While this is an admirable description of a healthy and mature human life, and one from which the Church can most certainly learn, it falls short of the Gospels’ vision of the dawning Kingdom and a Jesus-shaped spirituality.
Again, to end this discussion, I will bring in Eugene Peterson to testify to the importance of keeping Jesus front and center in this discussion, something Rollins does not do successfully. For the opposite of idolatry is to be Christocentric, not simply to open ourselves to “the white-hot fires of unknowing and mystery.”
Jesus is the name that keeps us attentive to the God-defined, God-revealed life. The amorphous limpness so often associated with “spirituality” is given skeleton, sinews, definition, shape, and energy by the term “Jesus.” Jesus is the personal name of a person who lived at a datable time in an actual land that has mountains we can still climb, wildflowers that can be photographed, cities in which we can still buy dates and pomegranates, and water which we can drink and in which we can be baptized. As such the name counters the abstraction that plagues “spirituality.”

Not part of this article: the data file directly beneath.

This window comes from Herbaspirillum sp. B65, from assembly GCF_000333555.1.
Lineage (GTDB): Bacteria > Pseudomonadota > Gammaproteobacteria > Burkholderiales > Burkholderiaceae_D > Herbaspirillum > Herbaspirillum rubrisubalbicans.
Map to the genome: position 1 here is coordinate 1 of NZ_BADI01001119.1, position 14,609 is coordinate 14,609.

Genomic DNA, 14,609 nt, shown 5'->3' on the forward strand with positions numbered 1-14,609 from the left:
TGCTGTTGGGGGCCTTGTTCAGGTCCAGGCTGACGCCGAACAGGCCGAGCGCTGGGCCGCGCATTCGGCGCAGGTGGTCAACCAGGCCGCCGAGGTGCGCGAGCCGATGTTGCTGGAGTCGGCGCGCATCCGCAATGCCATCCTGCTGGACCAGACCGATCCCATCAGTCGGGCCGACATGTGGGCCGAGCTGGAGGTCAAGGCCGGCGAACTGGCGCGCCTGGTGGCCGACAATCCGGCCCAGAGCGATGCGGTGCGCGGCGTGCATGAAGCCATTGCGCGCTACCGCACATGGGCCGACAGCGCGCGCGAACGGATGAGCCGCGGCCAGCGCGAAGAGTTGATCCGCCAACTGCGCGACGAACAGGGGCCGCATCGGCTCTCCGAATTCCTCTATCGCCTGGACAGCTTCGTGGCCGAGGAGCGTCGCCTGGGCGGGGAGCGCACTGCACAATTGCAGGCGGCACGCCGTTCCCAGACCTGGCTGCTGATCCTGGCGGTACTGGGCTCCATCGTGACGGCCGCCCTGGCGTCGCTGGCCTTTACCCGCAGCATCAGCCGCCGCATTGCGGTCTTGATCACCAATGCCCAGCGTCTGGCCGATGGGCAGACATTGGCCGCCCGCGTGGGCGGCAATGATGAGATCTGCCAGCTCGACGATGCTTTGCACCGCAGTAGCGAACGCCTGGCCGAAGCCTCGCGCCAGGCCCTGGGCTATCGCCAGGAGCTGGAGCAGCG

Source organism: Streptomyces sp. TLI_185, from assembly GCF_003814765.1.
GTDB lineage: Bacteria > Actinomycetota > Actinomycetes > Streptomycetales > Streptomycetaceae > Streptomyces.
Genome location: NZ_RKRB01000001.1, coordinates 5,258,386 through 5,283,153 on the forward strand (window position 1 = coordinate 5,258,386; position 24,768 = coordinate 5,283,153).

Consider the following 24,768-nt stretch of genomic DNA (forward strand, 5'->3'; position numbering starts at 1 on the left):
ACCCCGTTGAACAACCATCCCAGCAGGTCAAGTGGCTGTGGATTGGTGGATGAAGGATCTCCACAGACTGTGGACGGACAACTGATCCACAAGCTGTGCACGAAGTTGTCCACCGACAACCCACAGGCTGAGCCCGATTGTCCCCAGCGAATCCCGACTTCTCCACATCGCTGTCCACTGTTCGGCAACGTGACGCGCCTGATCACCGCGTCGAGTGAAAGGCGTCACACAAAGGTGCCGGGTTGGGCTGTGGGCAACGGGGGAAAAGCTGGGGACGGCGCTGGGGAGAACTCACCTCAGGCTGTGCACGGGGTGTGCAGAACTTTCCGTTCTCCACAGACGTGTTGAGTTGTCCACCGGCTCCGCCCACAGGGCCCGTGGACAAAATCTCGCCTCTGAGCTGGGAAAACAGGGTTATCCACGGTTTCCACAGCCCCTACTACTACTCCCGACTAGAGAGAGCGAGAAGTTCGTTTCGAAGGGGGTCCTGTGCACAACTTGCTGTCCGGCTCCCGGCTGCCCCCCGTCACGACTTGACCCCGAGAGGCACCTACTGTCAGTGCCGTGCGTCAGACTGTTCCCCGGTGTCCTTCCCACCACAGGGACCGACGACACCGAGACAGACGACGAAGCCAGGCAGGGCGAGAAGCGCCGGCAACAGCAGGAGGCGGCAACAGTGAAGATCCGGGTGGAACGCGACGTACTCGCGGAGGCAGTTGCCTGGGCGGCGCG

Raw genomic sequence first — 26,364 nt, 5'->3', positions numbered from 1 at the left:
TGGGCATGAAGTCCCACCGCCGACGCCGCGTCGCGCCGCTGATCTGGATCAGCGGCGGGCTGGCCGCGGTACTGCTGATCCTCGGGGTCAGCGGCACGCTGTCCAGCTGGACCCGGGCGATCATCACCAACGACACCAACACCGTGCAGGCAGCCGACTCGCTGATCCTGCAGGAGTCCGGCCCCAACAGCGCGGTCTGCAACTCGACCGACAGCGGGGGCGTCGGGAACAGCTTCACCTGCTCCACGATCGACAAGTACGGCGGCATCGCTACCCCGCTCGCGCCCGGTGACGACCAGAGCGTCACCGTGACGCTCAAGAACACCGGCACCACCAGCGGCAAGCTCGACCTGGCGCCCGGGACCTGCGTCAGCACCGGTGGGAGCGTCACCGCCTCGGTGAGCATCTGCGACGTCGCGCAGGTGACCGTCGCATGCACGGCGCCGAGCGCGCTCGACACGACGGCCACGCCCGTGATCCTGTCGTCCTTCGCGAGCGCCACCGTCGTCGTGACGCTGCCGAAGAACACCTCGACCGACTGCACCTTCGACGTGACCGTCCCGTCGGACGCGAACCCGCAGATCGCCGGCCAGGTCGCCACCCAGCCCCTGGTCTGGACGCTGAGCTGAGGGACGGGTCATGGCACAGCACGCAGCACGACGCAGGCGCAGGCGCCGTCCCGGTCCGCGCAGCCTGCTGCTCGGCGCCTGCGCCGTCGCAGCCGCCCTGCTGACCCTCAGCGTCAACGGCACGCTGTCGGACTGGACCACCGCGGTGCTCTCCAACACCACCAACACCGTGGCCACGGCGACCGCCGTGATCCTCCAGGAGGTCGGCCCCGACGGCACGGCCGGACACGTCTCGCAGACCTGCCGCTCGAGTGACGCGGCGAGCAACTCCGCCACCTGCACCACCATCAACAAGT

Jesus is the central and defining figure in the spiritual life. His life is, precisely, revelation. He brings out into the open what we could never have figured out for ourselves, never guessed in a million years. He is God among us: God speaking, acting, healing, helping. “Salvation” is the big word into which all these words fit. The name Jesus means “God saves” — God present and at work saving in our language and in our history.
The four Gospel writers, backed up by the comprehensive context provided by Israel’s prophets and poets, tell us everything we need to know about Jesus. And Jesus tells us everything we need to know about God. As we read, ponder, study, believe, and pray these Gospels we find both the entire Scriptures and the entirety of the spiritual life accessible and in focus before us in the inviting presence of Jesus of Nazareth, the Word made flesh.